Roughly 45 minutes into the meeting at Ingersoll Community Center, after the mayor and Councilwoman Laurie Cumbo rattled off lists of accomplishments, several demonstrators began chanting, “Whose armory? Our armory!”
Security quickly removed the protesters from the room.
“You’ve made your point,” de Blasio said, as they were being escorted out. “Let’s give people a chance to ask a question.”
“Can we be respectful of the individuals who actually live in this community?” Cumbo said, with one protester retorting, “we do.”
For the rest of the night, only one community member asked about the Bedford-Union Armory, and his question pertained to the possibility of adding an alternative energy generator.
The armory redevelopment issue in Crown Heights has been a focal point of criticisms directed at de Blasio and Cumbo. Cumbo’s challengers in her re-election effort this year focused largely on the expected negative impact of the project.
Last month, Cumbo negotiated an agreement with the city and developer BFC Partners to remove market-rate condos from the development. More than 400 units will be rental apartments, and the site will remain publicly owned.
The project includes nearly 250 units of affordable housing, a recreation center with discounted membership for community members, and office space for local nonprofits.
At his 50th town hall meeting, the mayor touted local investments to parks, housing and education. He announced that the Cure Violence program, which mediates conflicts on the streets and connects high-risk people to critical services, is coming to the 88th Precinct. That includes Ingersoll, Farragut and Whitman houses.
De Blasio also announced that the $3.5 million renovation of Elijah Stroud Playground will be ready next year. Another $1.4 million for Washington Hall Playground will redo the basketball courts, bleachers and landscaping. Finally, his administration will allocate $200,000 to increase litter basket collection in community boards 2 and 9.
Several people asked about possible changes to local schools. One resident asked about the Department of Education’s plan to close W.E.B. DuBois High School in Crown Heights. The DOE’s Panel for Education Policy (PEP) is scheduled to vote on the motion in January.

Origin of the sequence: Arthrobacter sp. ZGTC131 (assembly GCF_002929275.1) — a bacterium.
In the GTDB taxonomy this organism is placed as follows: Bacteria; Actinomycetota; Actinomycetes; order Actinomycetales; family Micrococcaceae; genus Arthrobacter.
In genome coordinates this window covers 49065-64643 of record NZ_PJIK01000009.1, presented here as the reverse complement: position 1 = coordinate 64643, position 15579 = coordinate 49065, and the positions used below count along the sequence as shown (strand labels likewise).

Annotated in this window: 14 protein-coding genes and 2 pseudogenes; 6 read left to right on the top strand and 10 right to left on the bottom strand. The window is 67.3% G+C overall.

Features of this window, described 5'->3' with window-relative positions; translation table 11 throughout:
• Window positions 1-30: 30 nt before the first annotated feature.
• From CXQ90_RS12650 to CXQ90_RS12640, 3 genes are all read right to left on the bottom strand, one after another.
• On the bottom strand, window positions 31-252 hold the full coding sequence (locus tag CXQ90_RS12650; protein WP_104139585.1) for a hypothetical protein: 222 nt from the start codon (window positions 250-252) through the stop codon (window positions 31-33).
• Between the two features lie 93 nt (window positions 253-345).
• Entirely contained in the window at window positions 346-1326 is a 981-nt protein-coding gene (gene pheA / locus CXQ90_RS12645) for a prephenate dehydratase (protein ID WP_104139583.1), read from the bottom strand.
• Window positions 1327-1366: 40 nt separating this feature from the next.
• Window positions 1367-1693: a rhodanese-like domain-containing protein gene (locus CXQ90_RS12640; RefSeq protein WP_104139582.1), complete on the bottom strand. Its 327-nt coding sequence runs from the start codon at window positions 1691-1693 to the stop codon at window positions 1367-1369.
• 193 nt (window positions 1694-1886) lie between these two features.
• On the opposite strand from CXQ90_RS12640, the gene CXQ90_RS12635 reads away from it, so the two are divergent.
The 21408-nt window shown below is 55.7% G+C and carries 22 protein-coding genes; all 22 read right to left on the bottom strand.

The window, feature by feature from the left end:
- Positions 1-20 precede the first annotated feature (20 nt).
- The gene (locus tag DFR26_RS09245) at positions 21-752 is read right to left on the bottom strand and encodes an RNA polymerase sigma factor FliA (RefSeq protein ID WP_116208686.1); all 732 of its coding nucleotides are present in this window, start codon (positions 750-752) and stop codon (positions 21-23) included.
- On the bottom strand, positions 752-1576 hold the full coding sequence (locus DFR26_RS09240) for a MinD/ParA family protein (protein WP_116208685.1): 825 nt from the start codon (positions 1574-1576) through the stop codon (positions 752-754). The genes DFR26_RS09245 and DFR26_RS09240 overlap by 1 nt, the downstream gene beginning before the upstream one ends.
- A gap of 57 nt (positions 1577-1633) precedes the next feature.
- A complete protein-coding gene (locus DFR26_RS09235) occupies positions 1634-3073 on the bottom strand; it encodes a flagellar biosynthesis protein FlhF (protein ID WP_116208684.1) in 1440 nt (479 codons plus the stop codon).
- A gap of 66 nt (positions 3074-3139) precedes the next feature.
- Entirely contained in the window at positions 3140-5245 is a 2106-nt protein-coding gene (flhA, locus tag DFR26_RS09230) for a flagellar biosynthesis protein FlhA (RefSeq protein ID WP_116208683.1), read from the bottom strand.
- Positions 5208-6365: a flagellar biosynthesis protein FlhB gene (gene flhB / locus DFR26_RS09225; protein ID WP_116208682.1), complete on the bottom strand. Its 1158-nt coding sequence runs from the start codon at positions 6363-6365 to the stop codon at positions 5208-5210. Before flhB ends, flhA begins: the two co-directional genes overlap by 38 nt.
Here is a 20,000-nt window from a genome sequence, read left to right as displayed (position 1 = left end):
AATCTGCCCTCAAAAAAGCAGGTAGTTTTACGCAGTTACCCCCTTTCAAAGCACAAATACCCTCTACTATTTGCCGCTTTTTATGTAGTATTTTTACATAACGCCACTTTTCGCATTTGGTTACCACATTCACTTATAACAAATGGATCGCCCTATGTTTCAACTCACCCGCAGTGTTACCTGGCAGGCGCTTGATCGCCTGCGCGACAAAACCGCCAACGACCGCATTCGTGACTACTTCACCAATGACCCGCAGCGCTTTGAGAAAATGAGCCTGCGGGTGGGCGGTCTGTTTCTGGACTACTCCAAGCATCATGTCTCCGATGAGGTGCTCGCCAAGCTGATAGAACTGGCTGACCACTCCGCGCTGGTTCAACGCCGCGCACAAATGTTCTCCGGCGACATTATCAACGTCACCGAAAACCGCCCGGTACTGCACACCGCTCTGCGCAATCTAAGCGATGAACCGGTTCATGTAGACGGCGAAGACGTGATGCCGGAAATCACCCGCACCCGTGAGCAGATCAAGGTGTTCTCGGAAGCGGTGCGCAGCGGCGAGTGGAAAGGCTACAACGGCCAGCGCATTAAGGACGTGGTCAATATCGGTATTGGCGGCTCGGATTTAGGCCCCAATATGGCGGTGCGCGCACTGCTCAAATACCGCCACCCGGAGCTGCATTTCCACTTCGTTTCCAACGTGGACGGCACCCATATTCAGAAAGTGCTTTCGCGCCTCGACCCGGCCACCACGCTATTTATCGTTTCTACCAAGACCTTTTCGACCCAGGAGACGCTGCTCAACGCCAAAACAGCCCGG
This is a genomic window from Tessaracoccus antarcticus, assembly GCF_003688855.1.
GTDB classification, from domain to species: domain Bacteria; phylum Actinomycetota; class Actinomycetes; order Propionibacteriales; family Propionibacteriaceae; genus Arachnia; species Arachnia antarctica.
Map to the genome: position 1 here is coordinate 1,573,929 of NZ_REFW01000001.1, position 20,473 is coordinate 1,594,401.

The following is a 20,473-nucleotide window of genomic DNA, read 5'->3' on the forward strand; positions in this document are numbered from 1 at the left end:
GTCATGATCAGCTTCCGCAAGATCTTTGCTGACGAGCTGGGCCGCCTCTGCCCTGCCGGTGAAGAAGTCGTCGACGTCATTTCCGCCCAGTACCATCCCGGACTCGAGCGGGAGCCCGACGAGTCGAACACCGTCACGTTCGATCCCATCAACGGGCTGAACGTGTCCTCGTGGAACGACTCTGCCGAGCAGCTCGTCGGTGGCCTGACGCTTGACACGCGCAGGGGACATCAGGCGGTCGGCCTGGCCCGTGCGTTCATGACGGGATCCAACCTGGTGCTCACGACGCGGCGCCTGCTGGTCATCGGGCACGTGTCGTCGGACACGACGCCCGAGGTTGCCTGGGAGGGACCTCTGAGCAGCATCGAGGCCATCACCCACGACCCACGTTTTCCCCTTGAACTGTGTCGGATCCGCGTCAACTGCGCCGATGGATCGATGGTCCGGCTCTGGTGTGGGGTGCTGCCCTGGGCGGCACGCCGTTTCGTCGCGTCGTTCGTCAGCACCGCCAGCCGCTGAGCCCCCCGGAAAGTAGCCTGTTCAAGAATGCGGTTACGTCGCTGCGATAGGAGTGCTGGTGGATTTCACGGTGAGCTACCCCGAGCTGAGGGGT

De Blasio responded that some schools have become “very small and not effective.” But he agreed that the name of the school must be “enshrined properly.”
Cumbo then added that the community should fight for the PEP vote to be cancelled.
“I’m ready to ride this one out with the students, parents and teachers,” she said.
Musa Moore, chair of Community Board 9, asked the mayor about the future of Medgar Evers College Preparatory School, which he called “a crown jewel.”
The mayor said he wants the school to “continue to be great.”
“The only change is just to have all schools on a single application process,” de Blasio said. “That does not affect the recruitment process, the selection process, any other thing that the school leadership does to put together a fantastic school.”
Most of the questions directed at the mayor were about gentrification, schools and addressing the needs of NYCHA residents. One resident asked the mayor why he didn’t support a City Council bill to expand vendor permits.
De Blasio said he supports an increase to vendor permits, but only if legislation met certain criteria, including a strong enforcement mechanism and geographical restrictions. He also noted that while vendors are doing important, mom-and-pop retail stores are “really hurting right now.”
He added that the legislation will likely be ready, after negotiations, in a month or two.
“What the City Council ultimately put together did not meet those standards. I said I can’t sign it under that condition,” de Blasio said. “We’re going to send it right back and work will begin next month with the new City Council. A lot of work is already prepared, we just got to get to the right balance and the right compromise.”